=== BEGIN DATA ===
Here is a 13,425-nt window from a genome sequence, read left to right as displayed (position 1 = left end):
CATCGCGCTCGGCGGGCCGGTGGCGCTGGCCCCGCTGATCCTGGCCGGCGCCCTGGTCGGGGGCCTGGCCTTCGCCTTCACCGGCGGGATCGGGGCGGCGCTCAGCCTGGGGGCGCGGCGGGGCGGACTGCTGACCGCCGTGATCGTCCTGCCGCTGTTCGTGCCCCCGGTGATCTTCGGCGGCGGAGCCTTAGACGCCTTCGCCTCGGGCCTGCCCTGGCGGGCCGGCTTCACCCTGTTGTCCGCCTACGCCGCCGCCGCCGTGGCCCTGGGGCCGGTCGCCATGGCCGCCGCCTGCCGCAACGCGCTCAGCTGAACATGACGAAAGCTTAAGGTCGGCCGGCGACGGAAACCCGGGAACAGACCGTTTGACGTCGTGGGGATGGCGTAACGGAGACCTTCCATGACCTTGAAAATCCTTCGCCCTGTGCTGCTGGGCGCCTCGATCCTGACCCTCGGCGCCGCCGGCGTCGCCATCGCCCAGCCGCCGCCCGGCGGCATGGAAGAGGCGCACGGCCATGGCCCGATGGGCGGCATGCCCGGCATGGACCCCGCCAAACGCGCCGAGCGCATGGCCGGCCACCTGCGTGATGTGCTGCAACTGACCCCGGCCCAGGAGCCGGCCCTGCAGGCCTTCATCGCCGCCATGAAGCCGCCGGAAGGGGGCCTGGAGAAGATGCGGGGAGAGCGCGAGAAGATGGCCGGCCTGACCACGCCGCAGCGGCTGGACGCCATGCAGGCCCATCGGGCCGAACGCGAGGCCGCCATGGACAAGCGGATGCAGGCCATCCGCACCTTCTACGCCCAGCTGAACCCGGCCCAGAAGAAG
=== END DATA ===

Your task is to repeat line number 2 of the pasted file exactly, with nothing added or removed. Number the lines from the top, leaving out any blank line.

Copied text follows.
CATCGCGCTCGGCGGGCCGGTGGCGCTGGCCCCGCTGATCCTGGCCGGCGCCCTGGTCGGGGGCCTGGCCTTCGCCTTCACCGGCGGGATCGGGGCGGCGCTCAGCCTGGGGGCGCGGCGGGGCGGACTGCTGACCGCCGTGATCGTCCTGCCGCTGTTCGTGCCCCCGGTGATCTTCGGCGGCGGAGCCTTAGACGCCTTCGCCTCGGGCCTGCCCTGGCGGGCCGGCTTCACCCTGTTGTCCGCCTACGCCGCCGCCGCCGTGGCCCTGGGGCCGGTCGCCATGGCCGCCGCCTGCCGCAACGCGCTCAGCTGAACATGACGAAAGCTTAAGGTCGGCCGGCGACGGAAACCCGGGAACAGACCGTTTGACGTCGTGGGGATGGCGTAACGGAGACCTTCCATGACCTTGAAAATCCTTCGCCCTGTGCTGCTGGGCGCCTCGATCCTGACCCTCGGCGCCGCCGGCGTCGCCATCGCCCAGCCGCCGCCCGGCGGCATGGAAGAGGCGCACGGCCATGGCCCGATGGGCGGCATGCCCGGCATGGACCCCGCCAAACGCGCCGAGCGCATGGCCGGCCACCTGCGTGATGTGCTGCAACTGACCCCGGCCCAGGAGCCGGCCCTGCAGGCCTTCATCGCCGCCATGAAGCCGCCGGAAGGGGGCCTGGAGAAGATGCGGGGAGAGCGCGAGAAGATGGCCGGCCTGACCACGCCGCAGCGGCTGGACGCCATGCAGGCCCATCGGGCCGAACGCGAGGCCGCCATGGACAAGCGGATGCAGGCCATCCGCACCTTCTACGCCCAGCTGAACCCGGCCCAGAAGAAG